The Courtauld Prints and Drawings Room Presents…
SHOWCASE WEEK : Scaled Up
The week of the 15 – 19 June is an exciting time for the Prints and Drawings Room. For one week only the staff have selected five of our most striking works on paper for public viewing, focusing on preparatory drawings used by artists to increase the scale of their works, from the sixteenth to the twentieth century.
Between 1.30pm and 5pm our doors are open without an appointment with each work selected for one day only. Our friendly staff are eager to introduce their chosen works to the public and will be on hand to discuss them and answer questions.
Our Prints and Drawings Study Room Assistants introduce their selection…
Monday 15 June, Rosamund Garrett on Tommaso di Andrea Vincidor’s Head of a Warrior, 1520-35, bodycolour and black chalk, The Courtauld Gallery, D.1975.WF.4775
The bold outlines, simple colour washes and evidence of wear from the loom identifies this profile of a Roman soldier as a rare fragment of a tapestry cartoon. A pupil of Raphael, Vincidor travelled to Flanders at the behest of Pope Leo X in order to prepare cartoons for tapestries to be woven in Brussels.
Drafting full-scale cartoons from initial smaller designs required the artist to be adept at enlargement without distortion, with a thorough understanding of how graphic qualities translate into woven form.
Tuesday 16 June, Tatiana Bissolati on Claude Lorrain’s Arrival of Aeneas at Pallanteum, 1675, graphite, pen and brown ink and bodycolour, The Courtauld Gallery, D.1978.PG.215
This drawing is one of the many Claude Lorrain produced for his painting of The Arrival of Aeneas at Pallanteum. It depicts an episode from Virgil’s Aeneid recounting the meeting of Aeneas with Pallas, son of King Evander at Pallanteum, the future site of Rome.
Combining the use of pen and brush in applying ink, the work has a distinct painterly quality, typical of Claude’s drawings. The graphite lines, probably drawn in the very end, show that the sheet played a role in the design process when the artist reflected on the scale and proportion of the image.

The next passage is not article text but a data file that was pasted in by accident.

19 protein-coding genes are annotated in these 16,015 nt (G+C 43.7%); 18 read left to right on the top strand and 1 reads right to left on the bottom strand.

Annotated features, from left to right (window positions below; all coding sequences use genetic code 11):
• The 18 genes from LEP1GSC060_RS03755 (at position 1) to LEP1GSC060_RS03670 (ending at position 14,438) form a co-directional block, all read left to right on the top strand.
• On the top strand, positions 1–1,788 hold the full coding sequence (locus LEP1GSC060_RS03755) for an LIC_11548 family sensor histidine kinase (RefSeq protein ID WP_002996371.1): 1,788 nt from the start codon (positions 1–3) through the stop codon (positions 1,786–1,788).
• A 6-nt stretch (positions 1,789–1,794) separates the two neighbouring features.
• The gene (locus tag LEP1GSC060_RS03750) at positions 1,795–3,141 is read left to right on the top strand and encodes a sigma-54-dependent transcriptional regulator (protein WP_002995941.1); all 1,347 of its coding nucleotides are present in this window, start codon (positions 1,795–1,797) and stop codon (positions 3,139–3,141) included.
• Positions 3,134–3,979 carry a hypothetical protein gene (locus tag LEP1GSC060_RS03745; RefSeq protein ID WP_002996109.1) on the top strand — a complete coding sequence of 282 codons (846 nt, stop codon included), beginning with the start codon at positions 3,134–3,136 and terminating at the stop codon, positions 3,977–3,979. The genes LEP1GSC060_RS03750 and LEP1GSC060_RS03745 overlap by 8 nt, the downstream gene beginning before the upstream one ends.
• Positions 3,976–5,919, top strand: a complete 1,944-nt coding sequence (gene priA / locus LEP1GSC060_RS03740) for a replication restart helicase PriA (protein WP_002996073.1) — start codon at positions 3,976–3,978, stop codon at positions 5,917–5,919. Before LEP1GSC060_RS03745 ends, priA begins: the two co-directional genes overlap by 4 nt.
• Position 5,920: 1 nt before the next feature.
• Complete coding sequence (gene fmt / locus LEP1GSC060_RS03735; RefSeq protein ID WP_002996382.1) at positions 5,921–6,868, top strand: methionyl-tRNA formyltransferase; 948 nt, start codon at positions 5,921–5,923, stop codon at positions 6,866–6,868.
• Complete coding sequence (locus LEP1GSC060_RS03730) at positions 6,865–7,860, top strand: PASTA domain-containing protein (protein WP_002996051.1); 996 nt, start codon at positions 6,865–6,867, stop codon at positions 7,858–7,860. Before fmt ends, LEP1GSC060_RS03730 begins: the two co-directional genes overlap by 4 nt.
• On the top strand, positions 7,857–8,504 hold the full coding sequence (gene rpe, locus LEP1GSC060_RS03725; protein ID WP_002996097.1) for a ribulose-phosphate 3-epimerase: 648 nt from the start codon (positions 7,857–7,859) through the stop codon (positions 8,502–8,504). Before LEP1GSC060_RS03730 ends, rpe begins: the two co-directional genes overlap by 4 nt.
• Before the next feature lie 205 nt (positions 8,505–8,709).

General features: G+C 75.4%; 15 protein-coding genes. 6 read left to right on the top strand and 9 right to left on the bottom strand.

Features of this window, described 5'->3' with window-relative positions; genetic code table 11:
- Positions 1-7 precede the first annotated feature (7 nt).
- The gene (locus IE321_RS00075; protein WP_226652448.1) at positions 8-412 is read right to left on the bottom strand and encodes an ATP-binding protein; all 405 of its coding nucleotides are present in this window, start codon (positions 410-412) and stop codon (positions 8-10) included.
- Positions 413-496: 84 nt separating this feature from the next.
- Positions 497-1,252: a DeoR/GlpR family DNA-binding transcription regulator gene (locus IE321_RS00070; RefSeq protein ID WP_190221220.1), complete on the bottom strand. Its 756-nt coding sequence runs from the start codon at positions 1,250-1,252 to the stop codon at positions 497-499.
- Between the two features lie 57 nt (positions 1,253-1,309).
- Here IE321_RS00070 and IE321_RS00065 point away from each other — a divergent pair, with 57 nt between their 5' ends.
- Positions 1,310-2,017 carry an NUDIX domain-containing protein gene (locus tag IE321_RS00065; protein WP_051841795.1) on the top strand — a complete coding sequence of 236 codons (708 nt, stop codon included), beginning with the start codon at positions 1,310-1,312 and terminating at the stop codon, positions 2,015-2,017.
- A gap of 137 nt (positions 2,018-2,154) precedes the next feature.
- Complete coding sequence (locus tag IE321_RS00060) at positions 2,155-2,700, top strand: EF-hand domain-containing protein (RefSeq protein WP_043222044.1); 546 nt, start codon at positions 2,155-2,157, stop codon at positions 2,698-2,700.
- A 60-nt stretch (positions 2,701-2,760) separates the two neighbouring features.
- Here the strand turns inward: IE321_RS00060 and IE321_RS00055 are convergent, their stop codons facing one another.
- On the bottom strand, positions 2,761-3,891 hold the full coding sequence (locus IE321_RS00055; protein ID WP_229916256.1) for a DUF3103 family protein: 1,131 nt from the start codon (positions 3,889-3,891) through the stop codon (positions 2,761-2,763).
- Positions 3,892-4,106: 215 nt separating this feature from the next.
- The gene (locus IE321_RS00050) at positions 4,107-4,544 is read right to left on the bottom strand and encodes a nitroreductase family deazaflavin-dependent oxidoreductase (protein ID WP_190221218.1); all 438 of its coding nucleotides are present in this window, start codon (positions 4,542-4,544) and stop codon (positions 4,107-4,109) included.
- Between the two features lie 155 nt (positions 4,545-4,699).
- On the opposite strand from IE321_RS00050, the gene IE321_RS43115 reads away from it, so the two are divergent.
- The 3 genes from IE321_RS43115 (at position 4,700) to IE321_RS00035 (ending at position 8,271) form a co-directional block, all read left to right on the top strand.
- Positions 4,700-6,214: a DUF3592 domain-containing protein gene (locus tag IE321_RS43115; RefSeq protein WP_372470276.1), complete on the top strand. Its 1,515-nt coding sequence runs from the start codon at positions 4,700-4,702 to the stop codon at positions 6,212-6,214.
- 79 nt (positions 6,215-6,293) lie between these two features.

Wednesday 17 June, Bryony Bartlett-Rawlings on James Thornhill’s Decoration of the Dome of St Paul’s, 1715-21, Graphite, pen, ink and watercolour, The Courtauld Gallery, D.1952.RW.2228
The decoration of St Paul’s was the most important ecclesiastical commission from Sir James Thornhill, the main English exponent of Baroque decorative painting. This is an early design for the project, which explores the possibilities of ornamenting a section of the dome with illusionistic architecture.
The broad applications of wash and the low viewpoint allow the artist to envision how this decorative scheme would appear in the final large scale work, to be seen from below, from a distance of over sixty metres.
Thursday 18 June, Rachel Sloan on Pierre Auguste Renoir’s Designs for the decoration of a panel, 1895, black chalk, The Courtauld Gallery, D.1978.PG.244
The figures in classical drapery on this sheet, delineated with rapid strokes of black chalk, represent initial ideas for a set of painted wall panels inspired by Sophocles’s tragedy Oedipus Rex, commissioned by Renoir’s patron Paul Gallimard. Initially trained in the decorative arts, Renoir maintained a keen interest in painted decoration throughout his career.
These studies give insight into how he addressed the challenges of translating a design drawing into a different medium, format and scale, including finding dynamic yet balanced poses that would sit gracefully within the tall, narrow panels.